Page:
Resolving Land Conflicts in Guatemala
Indigenous lands under threat
Throughout Guatemala, land conflicts pit indigenous peoples against ranchers, palm oil companies, mining companies, and developers. These conflicts all too often result in violence, forced evictions, destruction of crops, pollution, harms to human health, and other violations of indigenous peoples’ human rights. In Guatemala, indigenous peoples’ rights are rarely respected: it is extremely difficult to obtain favorable judgments in court, and when indigenous groups do prevail, it is just as difficult to obtain effective enforcement of the courts’ decisions. It is also extremely rare to find lawyers willing to defend indigenous peoples’ rights in such adverse conditions. Fortunately, there are exceptions.
A new legal approach secures indigenous land rights
For the past several years, EDLC has had the honor of providing support for an initiative led by extremely committed and capable Guatemalan lawyers who are actively defending the rights of indigenous peoples to their lands and territories. During this time, dozens of lawsuits have been filed by this lawyers’ collective, with a remarkable number of favorable court decisions. This success is due in significant part to an unusual legal approach that begins with a thorough study of historical documents.
Students of Guatemalan land law know that in contrast to indigenous peoples in many other countries, indigenous peoples in Guatemala often hold the legal titles to the lands they have traditionally occupied. Centuries ago, these communities entered into agreements to “buy” their lands, obtaining title to them at the time of purchase. However, over time and through illegal processes, these legitimate titles have often been “overwritten” by false titles, under which ownership of the land purportedly belongs to private parties or to municipal governments. If an indigenous community can establish that a lawful title has subsequently been illegally overwritten, a legal action can be filed with a court to request annulment of the illegal title.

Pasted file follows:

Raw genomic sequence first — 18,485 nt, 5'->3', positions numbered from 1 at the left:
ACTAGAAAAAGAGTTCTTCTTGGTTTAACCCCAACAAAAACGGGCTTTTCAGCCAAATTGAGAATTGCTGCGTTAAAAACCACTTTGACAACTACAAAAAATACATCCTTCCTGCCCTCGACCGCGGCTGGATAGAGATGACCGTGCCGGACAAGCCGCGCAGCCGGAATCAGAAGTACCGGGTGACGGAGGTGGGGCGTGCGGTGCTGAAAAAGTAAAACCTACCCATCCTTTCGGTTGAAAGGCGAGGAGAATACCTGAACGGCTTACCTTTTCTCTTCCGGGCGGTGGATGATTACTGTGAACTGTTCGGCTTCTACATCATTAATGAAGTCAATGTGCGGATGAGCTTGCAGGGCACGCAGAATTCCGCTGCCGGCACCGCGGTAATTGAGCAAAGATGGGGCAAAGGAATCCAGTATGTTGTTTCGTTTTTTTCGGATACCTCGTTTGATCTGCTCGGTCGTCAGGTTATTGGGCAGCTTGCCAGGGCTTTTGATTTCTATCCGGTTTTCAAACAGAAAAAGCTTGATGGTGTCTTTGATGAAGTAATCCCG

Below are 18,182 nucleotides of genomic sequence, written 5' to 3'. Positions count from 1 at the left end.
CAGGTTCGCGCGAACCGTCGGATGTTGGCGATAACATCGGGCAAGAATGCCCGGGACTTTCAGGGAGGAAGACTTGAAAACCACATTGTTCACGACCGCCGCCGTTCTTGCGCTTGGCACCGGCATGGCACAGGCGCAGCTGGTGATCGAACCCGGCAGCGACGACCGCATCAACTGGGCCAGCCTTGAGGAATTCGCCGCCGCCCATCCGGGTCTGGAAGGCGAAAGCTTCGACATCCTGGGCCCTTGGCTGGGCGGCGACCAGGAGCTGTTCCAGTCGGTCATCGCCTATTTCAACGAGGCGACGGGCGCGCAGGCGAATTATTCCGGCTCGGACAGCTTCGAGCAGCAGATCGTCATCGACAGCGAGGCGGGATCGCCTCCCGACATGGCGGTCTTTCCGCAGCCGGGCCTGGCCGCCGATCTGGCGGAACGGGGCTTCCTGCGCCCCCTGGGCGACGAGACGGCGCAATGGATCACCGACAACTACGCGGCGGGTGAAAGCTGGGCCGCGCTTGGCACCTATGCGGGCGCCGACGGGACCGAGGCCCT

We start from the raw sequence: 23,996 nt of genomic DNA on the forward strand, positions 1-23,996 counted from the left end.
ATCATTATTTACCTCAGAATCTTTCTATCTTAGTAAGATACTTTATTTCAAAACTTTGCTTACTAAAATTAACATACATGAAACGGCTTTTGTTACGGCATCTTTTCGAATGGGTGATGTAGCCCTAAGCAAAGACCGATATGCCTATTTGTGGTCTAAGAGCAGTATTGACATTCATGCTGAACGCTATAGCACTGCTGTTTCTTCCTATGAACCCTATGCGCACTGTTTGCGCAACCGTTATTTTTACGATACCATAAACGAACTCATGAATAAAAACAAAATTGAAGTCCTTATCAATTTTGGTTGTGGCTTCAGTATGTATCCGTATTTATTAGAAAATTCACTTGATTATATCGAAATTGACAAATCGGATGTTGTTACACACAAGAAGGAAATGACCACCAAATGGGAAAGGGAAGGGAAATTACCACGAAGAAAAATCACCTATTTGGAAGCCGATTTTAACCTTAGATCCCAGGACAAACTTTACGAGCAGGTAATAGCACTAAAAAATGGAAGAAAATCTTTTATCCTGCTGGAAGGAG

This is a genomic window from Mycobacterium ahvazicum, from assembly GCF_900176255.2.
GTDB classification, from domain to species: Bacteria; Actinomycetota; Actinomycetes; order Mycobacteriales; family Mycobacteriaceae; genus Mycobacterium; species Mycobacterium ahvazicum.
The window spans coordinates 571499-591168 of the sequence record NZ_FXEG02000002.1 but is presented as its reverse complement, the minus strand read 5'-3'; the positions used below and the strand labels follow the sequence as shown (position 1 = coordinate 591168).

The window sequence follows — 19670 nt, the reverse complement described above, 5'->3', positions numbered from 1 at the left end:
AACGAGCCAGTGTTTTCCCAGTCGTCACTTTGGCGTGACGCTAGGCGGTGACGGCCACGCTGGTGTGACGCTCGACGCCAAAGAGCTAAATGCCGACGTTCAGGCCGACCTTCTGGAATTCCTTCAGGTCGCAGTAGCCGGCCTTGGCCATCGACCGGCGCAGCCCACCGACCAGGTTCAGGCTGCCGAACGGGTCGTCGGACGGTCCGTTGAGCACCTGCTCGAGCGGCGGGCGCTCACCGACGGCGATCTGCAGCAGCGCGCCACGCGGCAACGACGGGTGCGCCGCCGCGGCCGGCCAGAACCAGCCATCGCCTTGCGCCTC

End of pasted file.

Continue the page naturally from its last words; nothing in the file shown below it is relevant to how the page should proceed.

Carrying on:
This approach has been taken in numerous cases to date, very often successfully. Favorable rulings annulling fraudulent titles that overlapped with lawful titles of indigenous communities have been obtained on behalf of Maya-Q´ecqchi´ communities in the departments of Alta Verapaz, Izabal and El Petén; Maya Poqomchi´ and multicultural communities in the department of Baja Verapaz; Maya Ch´orti communities in the departments of Zacapa and Chiquimula; Maya K´iche´ communities in the departments of Quetzaltenango and Totonicapán; Maya Ixil communities in the department of El Quiche; and Maya Kaqchikel communities in the department of Guatemala.
Courts recognize Guatemalan indigenous authorities
Other cases have led to the Guatemalan government’s official—if reluctant—recognition of various acts conducted by indigenous authorities in their official capacity. For example, an indigenous Maya K´iche´ community living in the department of Totonicapán presented to the Guatemalan government an application to receive payment for environmental services, a benefit that is available to those who keep the forests located on their lands in good ecological condition. The application was initially denied because the government did not want to accept the validity of a certificate issued by indigenous authorities as proof of the community´s ownership of the forest.
The community filed suit and obtained a favorable judgment. The court ordered the government to recognize the ownership certificate presented by the indigenous authorities, as well as the community’s entitlement to payment for environmental services.
Other successful cases have been brought against municipal governments that refused to recognize the legal personality of Maya Q´ecqchi´ indigenous communities in the departments of El Petén and Alta Verapaz.
EDLC looks forward to continuing to support this precedent-setting work, which is succeeding in its goal of obtaining full legal recognition of the land rights of indigenous communities throughout Guatemala.